Planetizen - Urban Planning News, Jobs, and Education

Lawsuits, Delays, and Political Drama as Salesforce Transit Center Fallout Deepens

The news keeps getting worse at San Francisco's newly opened, since closed, Salesforce Transit Center.
October 25, 2018, 9am PDT | James Brasuell | @CasualBrasuell
Share Tweet LinkedIn Email Comments
Transbay Transit Center
Dawn Endico

After barely more than a month of operation, the $2.2 billion Salesforce Transit Center was closed in September after inspectors discovered cracks in two of the building's four steel support beams.

Since then, the legal and political drama has taken hold.

"San Francisco city officials are withholding $9.6 million meant to fund expansion planning for the Salesforce Transit Center, in a bid to hold its leadership accountable for alleged mismanagement of the $2.2 billion project," reported Joe Fitzgerald Rodriguez on October 18. 

"That funding was aimed toward design and engineering of a planned future phase of the transit center, in which the basement floor will be converted to accommodate California High Speed Rail and a soon-to-be electrified Caltrain," adds Fitzgerald Rodriguez. (There's more on the threat to future planning efforts later in this article).

News of the city's reluctance to continue funding the project came a day after news of a lawsuit, reported by Rachel Swan, over mismanagement of the project. That lawsuit doesn't even mention the cracked beams. Swan explains:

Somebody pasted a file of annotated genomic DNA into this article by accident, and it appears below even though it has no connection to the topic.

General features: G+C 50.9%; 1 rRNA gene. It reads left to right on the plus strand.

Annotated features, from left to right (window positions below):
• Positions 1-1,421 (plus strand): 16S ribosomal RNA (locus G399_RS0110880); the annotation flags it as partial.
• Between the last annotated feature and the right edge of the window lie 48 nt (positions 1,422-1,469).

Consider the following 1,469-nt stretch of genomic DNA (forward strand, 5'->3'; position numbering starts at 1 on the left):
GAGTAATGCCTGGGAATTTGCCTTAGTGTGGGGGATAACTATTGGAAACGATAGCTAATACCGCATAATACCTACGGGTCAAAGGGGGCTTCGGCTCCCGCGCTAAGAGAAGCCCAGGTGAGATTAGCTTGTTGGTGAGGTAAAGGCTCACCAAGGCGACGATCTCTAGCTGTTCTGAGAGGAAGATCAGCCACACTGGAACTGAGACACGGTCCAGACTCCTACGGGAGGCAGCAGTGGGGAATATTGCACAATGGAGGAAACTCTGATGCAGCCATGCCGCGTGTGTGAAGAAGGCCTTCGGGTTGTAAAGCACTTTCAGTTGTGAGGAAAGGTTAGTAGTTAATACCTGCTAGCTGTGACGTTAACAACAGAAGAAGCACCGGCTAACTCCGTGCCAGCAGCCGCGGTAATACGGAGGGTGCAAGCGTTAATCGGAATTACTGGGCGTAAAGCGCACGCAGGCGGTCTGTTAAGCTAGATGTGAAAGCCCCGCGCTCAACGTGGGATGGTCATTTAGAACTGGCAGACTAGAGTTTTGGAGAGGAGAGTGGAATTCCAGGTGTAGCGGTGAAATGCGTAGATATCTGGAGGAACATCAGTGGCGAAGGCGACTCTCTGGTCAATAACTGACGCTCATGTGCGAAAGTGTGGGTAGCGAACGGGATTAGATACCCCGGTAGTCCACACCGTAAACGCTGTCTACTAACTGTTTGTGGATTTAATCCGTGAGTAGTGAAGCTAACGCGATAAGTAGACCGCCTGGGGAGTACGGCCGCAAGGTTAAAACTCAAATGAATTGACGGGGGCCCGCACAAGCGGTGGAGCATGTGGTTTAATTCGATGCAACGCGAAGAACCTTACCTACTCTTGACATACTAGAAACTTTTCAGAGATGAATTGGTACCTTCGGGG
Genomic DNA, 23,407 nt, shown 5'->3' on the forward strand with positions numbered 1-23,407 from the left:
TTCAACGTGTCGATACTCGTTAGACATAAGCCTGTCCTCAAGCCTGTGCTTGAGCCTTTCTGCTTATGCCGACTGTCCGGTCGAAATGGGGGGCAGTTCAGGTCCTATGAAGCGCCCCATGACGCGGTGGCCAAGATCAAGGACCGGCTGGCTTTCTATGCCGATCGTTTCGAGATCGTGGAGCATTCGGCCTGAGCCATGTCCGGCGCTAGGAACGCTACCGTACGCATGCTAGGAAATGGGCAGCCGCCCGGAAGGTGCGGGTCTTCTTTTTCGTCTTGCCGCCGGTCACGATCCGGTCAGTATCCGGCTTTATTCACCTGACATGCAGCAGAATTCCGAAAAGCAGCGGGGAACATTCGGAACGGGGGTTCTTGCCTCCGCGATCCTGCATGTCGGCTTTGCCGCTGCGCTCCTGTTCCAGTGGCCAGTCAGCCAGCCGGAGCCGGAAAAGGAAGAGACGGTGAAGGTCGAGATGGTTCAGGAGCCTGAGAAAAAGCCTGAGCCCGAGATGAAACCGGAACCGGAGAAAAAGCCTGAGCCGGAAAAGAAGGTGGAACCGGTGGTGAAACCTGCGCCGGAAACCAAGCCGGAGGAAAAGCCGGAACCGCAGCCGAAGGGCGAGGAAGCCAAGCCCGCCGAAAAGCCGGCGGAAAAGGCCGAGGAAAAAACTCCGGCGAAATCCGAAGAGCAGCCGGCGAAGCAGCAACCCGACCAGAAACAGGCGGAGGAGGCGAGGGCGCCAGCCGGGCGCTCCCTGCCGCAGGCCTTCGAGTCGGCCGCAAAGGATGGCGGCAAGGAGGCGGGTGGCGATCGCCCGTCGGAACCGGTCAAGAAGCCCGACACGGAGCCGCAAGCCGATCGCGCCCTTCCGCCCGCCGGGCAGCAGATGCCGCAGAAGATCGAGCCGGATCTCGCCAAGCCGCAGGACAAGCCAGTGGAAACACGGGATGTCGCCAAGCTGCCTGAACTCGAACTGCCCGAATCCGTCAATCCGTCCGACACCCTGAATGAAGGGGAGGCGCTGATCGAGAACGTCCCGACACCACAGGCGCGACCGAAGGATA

The suit covers the $2.2 billion center’s construction phase and makes no mention of the current problems facing the facility....But the action is the latest in a series of lawsuits stemming from the project’s delays and cost overruns, and it blames the authority for “mismanagement, failures, and delays.”

Fast forward to this week, when the San Francisco County Transportation Authority Board voted to finalize the decision to suspend funding for next planning steps for the project "until The City can evaluate what led to the discovery last month of cracks in two steel beams, shutting down the newly constructed $2.2 billion transit center," according to the most recent article on the subject from Fitzgerald Rodriguez.

From another article by Rachel Swan comes more bad news that testing of the cracked steel beams has been delayed—results are now expected back in mid-November. "Only then can officials determine what happened and how to fix it, said Mark Zabaneh, executive director of the Joint Powers Authority, speaking to the authority Tuesday. A reopening date has not been set," according to Swan.

Full Story:
Published on Thursday, October 18, 2018 in San Francisco Examiner
Share Tweet LinkedIn Email